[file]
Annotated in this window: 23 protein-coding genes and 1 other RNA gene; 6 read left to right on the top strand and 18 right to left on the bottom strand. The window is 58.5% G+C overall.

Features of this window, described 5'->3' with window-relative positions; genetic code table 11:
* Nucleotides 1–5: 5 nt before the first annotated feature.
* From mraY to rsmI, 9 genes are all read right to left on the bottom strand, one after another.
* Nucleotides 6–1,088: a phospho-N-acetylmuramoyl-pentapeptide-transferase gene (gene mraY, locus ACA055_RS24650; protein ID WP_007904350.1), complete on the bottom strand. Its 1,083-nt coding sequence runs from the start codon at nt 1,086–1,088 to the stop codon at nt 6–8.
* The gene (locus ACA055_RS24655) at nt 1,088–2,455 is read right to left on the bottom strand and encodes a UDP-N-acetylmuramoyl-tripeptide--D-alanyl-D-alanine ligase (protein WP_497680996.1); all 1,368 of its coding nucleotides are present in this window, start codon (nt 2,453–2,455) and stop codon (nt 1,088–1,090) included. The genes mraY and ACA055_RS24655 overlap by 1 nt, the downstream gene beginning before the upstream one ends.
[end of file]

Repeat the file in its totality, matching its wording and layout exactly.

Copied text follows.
Annotated in this window: 23 protein-coding genes and 1 other RNA gene; 6 read left to right on the top strand and 18 right to left on the bottom strand. The window is 58.5% G+C overall.

Features of this window, described 5'->3' with window-relative positions; genetic code table 11:
* Nucleotides 1–5: 5 nt before the first annotated feature.
* From mraY to rsmI, 9 genes are all read right to left on the bottom strand, one after another.
* Nucleotides 6–1,088: a phospho-N-acetylmuramoyl-pentapeptide-transferase gene (gene mraY, locus ACA055_RS24650; protein ID WP_007904350.1), complete on the bottom strand. Its 1,083-nt coding sequence runs from the start codon at nt 1,086–1,088 to the stop codon at nt 6–8.
* The gene (locus ACA055_RS24655) at nt 1,088–2,455 is read right to left on the bottom strand and encodes a UDP-N-acetylmuramoyl-tripeptide--D-alanyl-D-alanine ligase (protein WP_497680996.1); all 1,368 of its coding nucleotides are present in this window, start codon (nt 2,453–2,455) and stop codon (nt 1,088–1,090) included. The genes mraY and ACA055_RS24655 overlap by 1 nt, the downstream gene beginning before the upstream one ends.